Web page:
Staunton, December 31 – Moscow has moved from being an “Upper Volta with missiles,” as German Chancellor Helmut Schmidt once described the Soviet Union, to an “Upper Volta with credits,” a change that may threaten the Russian Federation both abroad and at home, according to Moscow analysts.
In an essay on the Grani.ru portal yesterday, Vitaly Portnikov says that when Schmidt made his remark, many Soviet citizens n assumed he was joking because the stores in Ouagadougou had a better selection of goods than those in Moscow and because the source of happiness was fear, not money (grani.ru/opinion/portnikov/m.223017.html).
“If they were afraid of you, then one neeed to be proud of [one’s country’s] rockets, sputniks and tanks,” even if the store shelves in Moscow and other Russian cities were empty, Portnikov argues.
Now, three decades later, Schmidt on a visit to Moscow told Vladimir Putin that “one needs to say farewell to one’s neighbors “correctly.” Putin “only nodded in response,” as if he had not take note of the fact that “Germany and Russia hav not had a common border for seven decades.”
But more to the point, the Moscow commentator says, Putin is “not sying farewell to the neighbors. He is buying them: 15 billion to Ukraine, two to Belarus and this is still not the limit.” He’ll spend more of Russia’s money to keep them in the Russian orbit: thus, “in place of Upper Volta with rockets has appeared Upper Volta with credits.”
And the Kremlin leader will do this even if it means that soon “the Russian leadership will not have the money to pay” pensions or government employees.
But there is a big difference from Soviet times and now, Portnikov continues: “now the majority of Russians don’t want to pay.” That is not only because the Russian economy is in trouble, and they think the money should be spent on their needs first, but also because they do not believe that such loans now will work any better than they did three decades ago.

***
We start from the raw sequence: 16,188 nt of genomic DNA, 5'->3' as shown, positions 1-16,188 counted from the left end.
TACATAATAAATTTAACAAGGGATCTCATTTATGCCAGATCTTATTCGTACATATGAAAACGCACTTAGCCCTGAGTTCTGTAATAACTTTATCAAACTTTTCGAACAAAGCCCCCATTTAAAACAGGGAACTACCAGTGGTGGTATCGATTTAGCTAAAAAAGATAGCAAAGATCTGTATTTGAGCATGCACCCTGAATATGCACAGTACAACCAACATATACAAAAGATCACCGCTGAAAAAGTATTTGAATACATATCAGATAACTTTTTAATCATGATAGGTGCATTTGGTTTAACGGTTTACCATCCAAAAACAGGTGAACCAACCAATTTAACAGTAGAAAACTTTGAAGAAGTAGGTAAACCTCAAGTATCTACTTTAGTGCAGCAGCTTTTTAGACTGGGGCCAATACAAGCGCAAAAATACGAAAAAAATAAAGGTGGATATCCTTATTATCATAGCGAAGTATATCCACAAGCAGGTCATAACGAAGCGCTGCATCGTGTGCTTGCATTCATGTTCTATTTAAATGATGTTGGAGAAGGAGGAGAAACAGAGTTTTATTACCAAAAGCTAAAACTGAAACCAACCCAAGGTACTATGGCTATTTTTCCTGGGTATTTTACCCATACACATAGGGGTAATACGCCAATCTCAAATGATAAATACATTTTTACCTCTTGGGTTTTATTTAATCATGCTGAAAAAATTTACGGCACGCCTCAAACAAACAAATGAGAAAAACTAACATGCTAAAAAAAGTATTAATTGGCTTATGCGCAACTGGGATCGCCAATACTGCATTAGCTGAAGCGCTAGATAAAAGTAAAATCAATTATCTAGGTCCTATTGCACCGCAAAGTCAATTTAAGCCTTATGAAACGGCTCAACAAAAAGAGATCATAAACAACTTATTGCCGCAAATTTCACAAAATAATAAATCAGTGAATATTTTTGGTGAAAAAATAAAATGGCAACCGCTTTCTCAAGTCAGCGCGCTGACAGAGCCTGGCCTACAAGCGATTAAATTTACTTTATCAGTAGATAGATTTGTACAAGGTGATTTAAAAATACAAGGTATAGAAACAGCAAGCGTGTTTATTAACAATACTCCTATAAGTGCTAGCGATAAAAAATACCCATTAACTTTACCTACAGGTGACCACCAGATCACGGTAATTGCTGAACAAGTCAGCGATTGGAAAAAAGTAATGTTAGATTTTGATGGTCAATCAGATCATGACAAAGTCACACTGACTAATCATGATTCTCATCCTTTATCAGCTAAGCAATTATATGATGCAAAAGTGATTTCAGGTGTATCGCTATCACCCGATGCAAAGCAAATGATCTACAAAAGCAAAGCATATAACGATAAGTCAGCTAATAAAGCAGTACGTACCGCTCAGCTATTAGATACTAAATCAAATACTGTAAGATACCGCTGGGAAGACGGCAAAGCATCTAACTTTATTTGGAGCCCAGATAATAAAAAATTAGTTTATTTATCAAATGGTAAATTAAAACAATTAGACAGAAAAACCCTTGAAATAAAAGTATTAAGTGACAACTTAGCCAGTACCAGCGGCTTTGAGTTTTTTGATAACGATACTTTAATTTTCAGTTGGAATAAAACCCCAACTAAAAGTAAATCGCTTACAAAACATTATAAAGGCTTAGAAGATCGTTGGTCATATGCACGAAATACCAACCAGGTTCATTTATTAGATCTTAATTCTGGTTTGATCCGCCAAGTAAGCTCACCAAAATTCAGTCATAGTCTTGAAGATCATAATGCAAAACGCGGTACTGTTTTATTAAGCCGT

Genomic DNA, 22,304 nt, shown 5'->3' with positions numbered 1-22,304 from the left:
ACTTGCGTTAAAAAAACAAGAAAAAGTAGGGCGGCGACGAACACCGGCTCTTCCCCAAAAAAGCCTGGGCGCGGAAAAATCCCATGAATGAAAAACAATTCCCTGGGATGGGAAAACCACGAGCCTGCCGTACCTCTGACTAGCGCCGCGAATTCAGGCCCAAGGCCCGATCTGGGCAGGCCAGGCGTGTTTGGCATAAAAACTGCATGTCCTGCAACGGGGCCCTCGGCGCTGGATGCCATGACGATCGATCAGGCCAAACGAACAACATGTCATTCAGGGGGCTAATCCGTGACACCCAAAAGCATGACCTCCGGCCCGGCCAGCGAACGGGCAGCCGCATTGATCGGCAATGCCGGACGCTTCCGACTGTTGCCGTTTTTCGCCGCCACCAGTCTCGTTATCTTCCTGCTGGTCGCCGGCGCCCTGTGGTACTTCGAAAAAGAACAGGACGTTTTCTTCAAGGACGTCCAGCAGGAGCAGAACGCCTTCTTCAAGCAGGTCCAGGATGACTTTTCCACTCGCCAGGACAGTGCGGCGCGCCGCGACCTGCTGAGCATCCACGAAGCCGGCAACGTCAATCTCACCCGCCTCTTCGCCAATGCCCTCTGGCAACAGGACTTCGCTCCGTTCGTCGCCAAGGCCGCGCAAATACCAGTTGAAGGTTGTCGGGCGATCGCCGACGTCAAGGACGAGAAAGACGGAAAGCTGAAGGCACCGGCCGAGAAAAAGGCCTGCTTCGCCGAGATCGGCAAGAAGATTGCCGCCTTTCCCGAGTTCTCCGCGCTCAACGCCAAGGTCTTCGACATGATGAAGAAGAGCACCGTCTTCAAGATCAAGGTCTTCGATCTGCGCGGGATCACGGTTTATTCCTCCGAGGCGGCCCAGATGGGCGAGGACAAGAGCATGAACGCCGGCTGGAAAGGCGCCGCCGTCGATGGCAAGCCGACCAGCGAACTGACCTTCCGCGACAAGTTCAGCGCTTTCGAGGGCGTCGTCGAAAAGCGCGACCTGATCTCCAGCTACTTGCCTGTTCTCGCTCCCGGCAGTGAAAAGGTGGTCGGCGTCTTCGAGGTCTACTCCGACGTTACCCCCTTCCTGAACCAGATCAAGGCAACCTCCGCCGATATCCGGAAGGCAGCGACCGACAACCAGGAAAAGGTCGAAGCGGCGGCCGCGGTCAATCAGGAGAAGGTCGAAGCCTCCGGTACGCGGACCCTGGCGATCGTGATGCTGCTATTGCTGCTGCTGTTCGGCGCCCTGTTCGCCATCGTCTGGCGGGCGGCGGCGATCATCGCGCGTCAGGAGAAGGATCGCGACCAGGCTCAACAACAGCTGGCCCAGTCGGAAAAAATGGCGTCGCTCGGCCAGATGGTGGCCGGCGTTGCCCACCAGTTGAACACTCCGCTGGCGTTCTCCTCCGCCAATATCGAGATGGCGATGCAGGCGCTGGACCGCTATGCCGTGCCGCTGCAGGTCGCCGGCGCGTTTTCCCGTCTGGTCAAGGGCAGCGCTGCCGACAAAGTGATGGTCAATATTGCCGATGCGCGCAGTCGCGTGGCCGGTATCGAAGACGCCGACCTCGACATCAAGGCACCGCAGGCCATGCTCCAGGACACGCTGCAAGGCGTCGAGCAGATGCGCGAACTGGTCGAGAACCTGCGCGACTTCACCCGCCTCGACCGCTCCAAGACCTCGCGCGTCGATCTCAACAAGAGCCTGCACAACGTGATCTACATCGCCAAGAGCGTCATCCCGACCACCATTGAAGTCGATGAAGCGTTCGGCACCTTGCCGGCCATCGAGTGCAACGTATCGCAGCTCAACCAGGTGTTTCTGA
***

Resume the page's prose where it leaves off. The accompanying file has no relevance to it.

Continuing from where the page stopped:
Those Russia is loaning money to won’t repay it, and to keep them in line by this means, Moscow will have to give them more and more, keeping enough at home only to beat up journalists who are too active, politicians the Kremlin doesn’t like, and creating “servile” television channesl and “falsified” elections – but not enough to pay Russians or their pensions.
Portnikov’s argument is seconded by Moscow experts whom Anton Mardasov of “Svobodnaya pressa” surveyed last week and who insisted that if the Kremlin continues to give enormous sums of money to the post-Soviet states, it “risks having an empty budget trough” (svpressa.ru/politic/article/79816/).
Vladimir Zharikhin, deputy head of the Moscow Institute of the CIS Countries, said that “if one considers Belarus an absolutely independent and sovereign state, then why are we giving it money? [But] if we consider this country as our closest ally” and as something like a Russian region in trouble, then “there is nothing terrible” in the loan Putin has given.
Andrey Zaostrovtsev, an economist at Moscow’s Higher School of Economics, observed that “the leadership of the country is trying to restore a destroyed emprie. The president still has a strong nostalgia for the USSR.” Consequently, he is prepared to give Belarus and Ukraine money – and it is important to recognize that these are subsidies rather than loans.
The Kremlin leader, he continued, is “giving money without any conditions,” except the requirement that Ukraine’s leadership maintains “the existing social-economic and political model” of integration with Moscow rather than with Europe. It is unclear whether these loans or future ones will be sufficient for that.
But what is of perhaps greater concern is whether Moscow will be able to continue to give away money like this, Zaostrovtsev said. “The reserves and opportunities for Russia in the uture to presereve such an empire like the lost Soviet Union will continue to narrow,” despite Putin’s desires.
Moreover, the Russian president is spending enormous sums for the defense ministry “as if we intend to fight with the entire world.” As a result, the economist concluded, “sooner or later,” Russia will face “a dead end, out of which it will have to find a way for itself,” something that will be all the more difficult if money continues to flow abroad.